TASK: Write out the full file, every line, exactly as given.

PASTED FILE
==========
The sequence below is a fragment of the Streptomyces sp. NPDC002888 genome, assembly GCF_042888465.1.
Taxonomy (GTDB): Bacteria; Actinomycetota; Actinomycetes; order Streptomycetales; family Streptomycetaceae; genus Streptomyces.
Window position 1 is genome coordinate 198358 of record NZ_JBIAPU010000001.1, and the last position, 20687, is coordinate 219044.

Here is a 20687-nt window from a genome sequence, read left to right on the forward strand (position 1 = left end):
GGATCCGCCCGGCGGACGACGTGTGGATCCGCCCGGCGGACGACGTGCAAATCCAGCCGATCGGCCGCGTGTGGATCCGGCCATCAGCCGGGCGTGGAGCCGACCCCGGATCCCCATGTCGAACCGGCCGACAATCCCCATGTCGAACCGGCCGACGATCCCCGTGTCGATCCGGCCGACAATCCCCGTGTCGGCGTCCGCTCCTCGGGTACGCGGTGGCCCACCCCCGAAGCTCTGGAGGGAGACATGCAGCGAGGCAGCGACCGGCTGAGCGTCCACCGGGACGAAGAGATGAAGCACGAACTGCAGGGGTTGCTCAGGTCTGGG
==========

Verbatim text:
The sequence below is a fragment of the Streptomyces sp. NPDC002888 genome, assembly GCF_042888465.1.
Taxonomy (GTDB): Bacteria; Actinomycetota; Actinomycetes; order Streptomycetales; family Streptomycetaceae; genus Streptomyces.
Window position 1 is genome coordinate 198358 of record NZ_JBIAPU010000001.1, and the last position, 20687, is coordinate 219044.

Here is a 20687-nt window from a genome sequence, read left to right on the forward strand (position 1 = left end):
GGATCCGCCCGGCGGACGACGTGTGGATCCGCCCGGCGGACGACGTGCAAATCCAGCCGATCGGCCGCGTGTGGATCCGGCCATCAGCCGGGCGTGGAGCCGACCCCGGATCCCCATGTCGAACCGGCCGACAATCCCCATGTCGAACCGGCCGACGATCCCCGTGTCGATCCGGCCGACAATCCCCGTGTCGGCGTCCGCTCCTCGGGTACGCGGTGGCCCACCCCCGAAGCTCTGGAGGGAGACATGCAGCGAGGCAGCGACCGGCTGAGCGTCCACCGGGACGAAGAGATGAAGCACGAACTGCAGGGGTTGCTCAGGTCTGGG